The U.S. obesity epidemic continues to worsen: The latest reports show that 40 percent of U.S. women are obese, and American teenagers are also continuing to put on weight.
The two reports from the Centers for Disease Control and Prevention show that efforts to encourage Americans to lose weight — at least to stop putting on more weight — are having little effect.
Overall, 38 percent of U.S. adults are obese and 17 percent of teenagers are, the two reports find.
That's obese — medically defined as having a body mass index (BMI), a measure of height to weight, that's more than 30. Another third or so of Americans are overweight.
People are considered overweight when their BMI hits 25, and they are obese when it gets to 30.
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Someone who is 5-foot-5 and weighs 149 pounds has a body mass index of 24, considered a healthy weight. Add a pound and the same person has a BMI of 25 and is considered overweight. At 180 pounds this person has a BMI of 30 and is considered obese.
The National Institutes of Health has a BMI calculator online here.
People who are obese have higher rates of heart disease, diabetes, some cancers, arthritis and Alzheimer's disease.
The teams at CDC's National Center for Health Statistics looked at national survey of more than 5,400 adults for their first study.
"The age-adjusted prevalence of obesity in 2013-2014 was 35 percent among men and 40.4 percent among women," they wrote in their report, published in the Journal of the American Medical Association.
More than 5 percent of men and nearly 10 percent of women were morbidly obese, with a BMI of 40 or more. They're at much higher risk of related diseases.
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The team noted they measured just BMI and not body fat, but most obese Americans have too much fat.
Men who smoked were thinner, the team found. "For women, there were no significant differences by smoking status, but those with education beyond high school were significantly less likely to be obese," they wrote.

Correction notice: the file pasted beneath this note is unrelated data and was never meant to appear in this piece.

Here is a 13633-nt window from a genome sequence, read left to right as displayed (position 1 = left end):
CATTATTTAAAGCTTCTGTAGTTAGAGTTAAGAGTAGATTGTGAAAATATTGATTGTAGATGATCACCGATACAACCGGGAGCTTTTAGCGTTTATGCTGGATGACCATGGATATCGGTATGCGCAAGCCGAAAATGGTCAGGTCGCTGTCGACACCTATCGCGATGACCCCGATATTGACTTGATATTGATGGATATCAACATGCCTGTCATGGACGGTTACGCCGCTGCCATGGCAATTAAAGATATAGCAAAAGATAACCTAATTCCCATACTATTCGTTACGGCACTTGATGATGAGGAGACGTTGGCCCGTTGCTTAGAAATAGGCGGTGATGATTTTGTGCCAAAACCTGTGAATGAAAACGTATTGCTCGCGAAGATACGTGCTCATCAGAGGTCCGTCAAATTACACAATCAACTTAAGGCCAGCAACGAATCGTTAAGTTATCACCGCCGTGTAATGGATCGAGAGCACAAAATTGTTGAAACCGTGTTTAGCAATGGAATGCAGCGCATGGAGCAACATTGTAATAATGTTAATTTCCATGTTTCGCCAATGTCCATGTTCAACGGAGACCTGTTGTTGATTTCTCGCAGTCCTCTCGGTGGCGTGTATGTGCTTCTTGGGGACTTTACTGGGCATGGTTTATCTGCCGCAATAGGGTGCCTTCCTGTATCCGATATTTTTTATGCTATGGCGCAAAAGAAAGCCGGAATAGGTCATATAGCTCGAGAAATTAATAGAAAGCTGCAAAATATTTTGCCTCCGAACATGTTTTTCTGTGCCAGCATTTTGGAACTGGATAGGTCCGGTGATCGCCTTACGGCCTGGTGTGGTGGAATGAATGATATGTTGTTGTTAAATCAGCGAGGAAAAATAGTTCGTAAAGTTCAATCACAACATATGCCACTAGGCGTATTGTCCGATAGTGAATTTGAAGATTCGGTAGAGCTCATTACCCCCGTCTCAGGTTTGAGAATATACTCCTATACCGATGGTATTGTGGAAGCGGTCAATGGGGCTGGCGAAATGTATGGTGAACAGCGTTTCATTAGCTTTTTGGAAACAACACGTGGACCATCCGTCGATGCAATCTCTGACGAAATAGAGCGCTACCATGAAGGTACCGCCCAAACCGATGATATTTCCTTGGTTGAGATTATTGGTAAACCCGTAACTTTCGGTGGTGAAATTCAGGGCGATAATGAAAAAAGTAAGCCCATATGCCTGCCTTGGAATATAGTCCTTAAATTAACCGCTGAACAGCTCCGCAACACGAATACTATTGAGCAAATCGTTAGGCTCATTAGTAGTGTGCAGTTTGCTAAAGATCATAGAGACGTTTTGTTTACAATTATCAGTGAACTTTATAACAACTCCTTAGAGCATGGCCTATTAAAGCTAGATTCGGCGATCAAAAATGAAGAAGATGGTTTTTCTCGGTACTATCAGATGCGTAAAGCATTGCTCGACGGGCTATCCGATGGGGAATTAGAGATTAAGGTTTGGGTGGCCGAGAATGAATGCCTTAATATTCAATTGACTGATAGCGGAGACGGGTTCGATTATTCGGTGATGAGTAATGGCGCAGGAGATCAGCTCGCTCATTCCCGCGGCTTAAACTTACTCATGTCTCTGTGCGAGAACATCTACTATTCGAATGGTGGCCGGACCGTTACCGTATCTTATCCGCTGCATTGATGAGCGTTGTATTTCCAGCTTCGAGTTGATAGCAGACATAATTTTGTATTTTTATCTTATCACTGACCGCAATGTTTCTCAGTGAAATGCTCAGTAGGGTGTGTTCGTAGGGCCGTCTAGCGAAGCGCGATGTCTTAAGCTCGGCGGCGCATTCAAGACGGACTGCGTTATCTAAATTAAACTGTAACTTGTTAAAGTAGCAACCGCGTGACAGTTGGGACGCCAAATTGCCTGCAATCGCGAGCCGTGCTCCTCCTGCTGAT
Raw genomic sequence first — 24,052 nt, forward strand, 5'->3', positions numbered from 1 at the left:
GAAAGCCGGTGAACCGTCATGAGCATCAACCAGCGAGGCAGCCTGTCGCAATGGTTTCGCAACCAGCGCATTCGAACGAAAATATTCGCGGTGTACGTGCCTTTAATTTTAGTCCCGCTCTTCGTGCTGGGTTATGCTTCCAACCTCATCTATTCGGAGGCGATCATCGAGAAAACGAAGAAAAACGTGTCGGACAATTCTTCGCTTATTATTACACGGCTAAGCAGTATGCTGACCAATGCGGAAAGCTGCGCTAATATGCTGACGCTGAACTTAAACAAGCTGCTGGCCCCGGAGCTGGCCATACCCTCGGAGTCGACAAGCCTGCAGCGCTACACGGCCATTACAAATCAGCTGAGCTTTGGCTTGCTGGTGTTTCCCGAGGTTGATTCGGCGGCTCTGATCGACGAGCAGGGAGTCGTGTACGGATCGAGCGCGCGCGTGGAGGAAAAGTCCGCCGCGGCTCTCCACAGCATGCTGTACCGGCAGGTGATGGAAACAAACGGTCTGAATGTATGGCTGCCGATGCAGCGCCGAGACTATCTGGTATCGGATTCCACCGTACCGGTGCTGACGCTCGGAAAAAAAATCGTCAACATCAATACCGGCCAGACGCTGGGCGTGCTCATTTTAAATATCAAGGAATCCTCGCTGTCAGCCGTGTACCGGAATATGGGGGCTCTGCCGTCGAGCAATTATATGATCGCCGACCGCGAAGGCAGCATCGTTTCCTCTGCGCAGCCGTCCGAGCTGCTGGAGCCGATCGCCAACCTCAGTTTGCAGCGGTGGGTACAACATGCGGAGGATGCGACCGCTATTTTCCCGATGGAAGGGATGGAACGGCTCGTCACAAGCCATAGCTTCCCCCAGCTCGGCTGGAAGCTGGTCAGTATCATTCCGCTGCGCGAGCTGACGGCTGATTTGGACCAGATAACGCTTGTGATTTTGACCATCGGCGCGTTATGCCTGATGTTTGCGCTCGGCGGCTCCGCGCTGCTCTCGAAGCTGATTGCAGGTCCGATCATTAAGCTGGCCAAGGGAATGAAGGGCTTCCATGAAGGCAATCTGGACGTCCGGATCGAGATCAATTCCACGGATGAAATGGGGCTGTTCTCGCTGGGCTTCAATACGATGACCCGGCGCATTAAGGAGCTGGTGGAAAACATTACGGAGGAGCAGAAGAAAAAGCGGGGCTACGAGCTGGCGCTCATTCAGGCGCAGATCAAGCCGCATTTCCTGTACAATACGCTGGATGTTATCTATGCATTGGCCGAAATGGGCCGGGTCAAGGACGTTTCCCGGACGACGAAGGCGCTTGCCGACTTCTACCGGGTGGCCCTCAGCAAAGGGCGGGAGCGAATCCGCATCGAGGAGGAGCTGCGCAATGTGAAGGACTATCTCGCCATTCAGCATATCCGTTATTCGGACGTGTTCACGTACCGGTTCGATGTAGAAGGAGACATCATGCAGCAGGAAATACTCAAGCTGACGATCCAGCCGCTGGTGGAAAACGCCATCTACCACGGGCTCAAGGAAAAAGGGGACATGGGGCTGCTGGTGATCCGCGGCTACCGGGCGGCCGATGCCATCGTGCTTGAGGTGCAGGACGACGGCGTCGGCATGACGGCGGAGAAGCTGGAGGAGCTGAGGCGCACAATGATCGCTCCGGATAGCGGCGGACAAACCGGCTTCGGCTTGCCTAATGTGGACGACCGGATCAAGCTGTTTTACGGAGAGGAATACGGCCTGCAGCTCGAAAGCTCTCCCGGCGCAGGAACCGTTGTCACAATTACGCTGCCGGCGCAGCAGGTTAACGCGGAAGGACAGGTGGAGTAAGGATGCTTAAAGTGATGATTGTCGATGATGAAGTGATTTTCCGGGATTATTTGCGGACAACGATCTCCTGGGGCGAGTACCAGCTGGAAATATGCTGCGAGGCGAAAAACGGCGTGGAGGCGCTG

The second study found 17 percent of children and teens are obese and 5.8 percent were extremely obese. Obesity in kids is measured a little bit differently — it's how heavy they are compared to other kids the same age and height. Those weighing more than 95 percent of kids the same age are considered obese.
Obesity has decreased a little among the youngest children, the researchers noted, but it's still going up among teens.
It's not clear why obesity continues to worsen, despite many studies trying to put a finger on it.
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"Numerous foundations, industries, professional societies, and governmental agencies have provided hundreds of millions of dollars in funding to support basic science research in obesity, clinical trials and observational studies, development of new drugs and devices, and hospital and community programs to help stem the tide of the obesity epidemic," the journal's editors, Dr. Jody Zylke and Dr. Howard Bauchner, wrote in a commentary.
"The obesity epidemic in the United States is now 3 decades old, and huge investments have been made in research, clinical care, and development of various programs to counteract obesity. However, few data suggest the epidemic is diminishing," they added.
"Perhaps it is time for an entirely different approach, one that emphasizes collaboration with the food and restaurant industries that are in part responsible for putting food on dinner tables."
Other studies suggest the epidemic will only worsen.
And the effects extend far beyond disease.
A study by Gallup and Healthways shows that obese adults are 29 percent more likely to say they lack purpose in life and nearly 34 percent more likely to suffer financially than non-obese adults.